- “In our meetings Preval has always been completely lucid and has never appeared to be in any great pain. Special intelligence indicates that he began taking medication after the most recent round of medical examinations in Cuba that indicated a possibility of the return of prostate cancer.”
Update 11/30: A just-released 2008 cable from the American Embassy in Brasilia includes commentary about MINUSTAH, the UN peacekeeping force in Haiti led by Brazil: “Brazil has stayed the course as leader of MINUSTAH in Haiti despite a lack of domestic support for the PKO (peacekeeping operation). The MRE (Brazil’s Ministry of External Relations) has remained committed to the initiative because it believes that the operation serves (Foreign Minister) FM Amorim’s obsessive international goal of qualifying Brazil for a seat on the UN Security Council.”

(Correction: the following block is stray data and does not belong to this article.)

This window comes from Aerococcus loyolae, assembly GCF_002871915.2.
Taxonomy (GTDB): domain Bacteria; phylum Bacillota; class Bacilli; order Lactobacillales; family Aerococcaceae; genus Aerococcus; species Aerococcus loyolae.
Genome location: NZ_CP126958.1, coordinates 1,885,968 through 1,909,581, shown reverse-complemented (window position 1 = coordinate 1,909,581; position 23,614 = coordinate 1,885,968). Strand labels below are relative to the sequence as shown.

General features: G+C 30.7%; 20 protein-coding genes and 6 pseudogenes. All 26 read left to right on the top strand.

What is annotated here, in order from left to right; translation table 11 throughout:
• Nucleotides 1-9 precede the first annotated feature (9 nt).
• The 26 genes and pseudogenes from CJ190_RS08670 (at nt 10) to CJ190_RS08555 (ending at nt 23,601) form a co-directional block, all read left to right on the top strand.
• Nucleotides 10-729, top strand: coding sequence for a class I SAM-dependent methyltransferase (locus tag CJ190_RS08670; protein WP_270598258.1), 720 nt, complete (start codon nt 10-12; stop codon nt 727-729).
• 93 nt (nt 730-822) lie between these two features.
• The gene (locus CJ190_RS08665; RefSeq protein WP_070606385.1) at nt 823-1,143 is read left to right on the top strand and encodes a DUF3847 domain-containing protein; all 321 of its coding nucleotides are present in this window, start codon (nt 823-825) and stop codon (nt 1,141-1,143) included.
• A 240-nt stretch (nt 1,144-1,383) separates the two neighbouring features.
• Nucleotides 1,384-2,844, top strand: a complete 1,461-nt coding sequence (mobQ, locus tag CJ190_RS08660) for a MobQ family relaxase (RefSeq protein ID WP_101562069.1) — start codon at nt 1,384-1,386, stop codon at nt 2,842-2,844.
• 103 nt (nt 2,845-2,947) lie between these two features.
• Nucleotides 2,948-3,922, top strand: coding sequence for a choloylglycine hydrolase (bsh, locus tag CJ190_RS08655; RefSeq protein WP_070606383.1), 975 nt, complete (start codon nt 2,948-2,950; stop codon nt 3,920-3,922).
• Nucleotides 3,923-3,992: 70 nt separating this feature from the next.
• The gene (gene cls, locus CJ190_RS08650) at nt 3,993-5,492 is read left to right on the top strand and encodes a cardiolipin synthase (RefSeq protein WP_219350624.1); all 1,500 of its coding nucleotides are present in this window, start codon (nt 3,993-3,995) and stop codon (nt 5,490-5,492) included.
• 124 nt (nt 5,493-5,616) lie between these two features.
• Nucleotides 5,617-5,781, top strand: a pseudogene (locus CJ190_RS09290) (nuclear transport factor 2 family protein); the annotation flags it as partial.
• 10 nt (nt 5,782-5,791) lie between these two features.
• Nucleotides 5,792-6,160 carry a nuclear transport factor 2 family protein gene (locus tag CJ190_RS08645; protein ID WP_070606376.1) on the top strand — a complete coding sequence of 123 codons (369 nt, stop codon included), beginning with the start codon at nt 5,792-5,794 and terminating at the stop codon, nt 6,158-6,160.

CEPR’s Haiti Aid Watch blog links to this post with further analysis.
The whistle-blowing group Wikileaks is at it again, this time with a massive release of over 250,000 secret cables (commniques) between the State Department and American embassies around the world. As of this writing, only 283 cables have been released to the public and none of them pertain to Haiti.